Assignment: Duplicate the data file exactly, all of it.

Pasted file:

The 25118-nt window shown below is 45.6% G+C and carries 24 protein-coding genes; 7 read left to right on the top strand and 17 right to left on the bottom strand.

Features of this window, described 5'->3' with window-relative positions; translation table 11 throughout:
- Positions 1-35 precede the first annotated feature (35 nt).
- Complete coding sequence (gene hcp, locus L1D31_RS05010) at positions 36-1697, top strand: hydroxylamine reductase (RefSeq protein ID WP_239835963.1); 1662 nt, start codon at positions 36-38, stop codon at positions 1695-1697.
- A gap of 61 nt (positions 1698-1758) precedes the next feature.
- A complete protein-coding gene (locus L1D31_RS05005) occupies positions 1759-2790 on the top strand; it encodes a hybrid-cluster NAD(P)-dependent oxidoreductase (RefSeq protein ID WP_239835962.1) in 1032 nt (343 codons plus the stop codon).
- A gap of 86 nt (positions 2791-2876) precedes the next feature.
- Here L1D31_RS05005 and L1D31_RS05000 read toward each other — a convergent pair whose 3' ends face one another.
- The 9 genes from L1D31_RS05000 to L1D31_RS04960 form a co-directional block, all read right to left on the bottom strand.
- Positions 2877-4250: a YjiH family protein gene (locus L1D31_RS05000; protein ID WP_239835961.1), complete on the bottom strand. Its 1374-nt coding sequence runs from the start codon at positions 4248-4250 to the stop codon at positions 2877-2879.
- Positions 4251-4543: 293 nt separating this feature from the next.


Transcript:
The 25118-nt window shown below is 45.6% G+C and carries 24 protein-coding genes; 7 read left to right on the top strand and 17 right to left on the bottom strand.

Features of this window, described 5'->3' with window-relative positions; translation table 11 throughout:
- Positions 1-35 precede the first annotated feature (35 nt).
- Complete coding sequence (gene hcp, locus L1D31_RS05010) at positions 36-1697, top strand: hydroxylamine reductase (RefSeq protein ID WP_239835963.1); 1662 nt, start codon at positions 36-38, stop codon at positions 1695-1697.
- A gap of 61 nt (positions 1698-1758) precedes the next feature.
- A complete protein-coding gene (locus L1D31_RS05005) occupies positions 1759-2790 on the top strand; it encodes a hybrid-cluster NAD(P)-dependent oxidoreductase (RefSeq protein ID WP_239835962.1) in 1032 nt (343 codons plus the stop codon).
- A gap of 86 nt (positions 2791-2876) precedes the next feature.
- Here L1D31_RS05005 and L1D31_RS05000 read toward each other — a convergent pair whose 3' ends face one another.
- The 9 genes from L1D31_RS05000 to L1D31_RS04960 form a co-directional block, all read right to left on the bottom strand.
- Positions 2877-4250: a YjiH family protein gene (locus L1D31_RS05000; protein ID WP_239835961.1), complete on the bottom strand. Its 1374-nt coding sequence runs from the start codon at positions 4248-4250 to the stop codon at positions 2877-2879.
- Positions 4251-4543: 293 nt separating this feature from the next.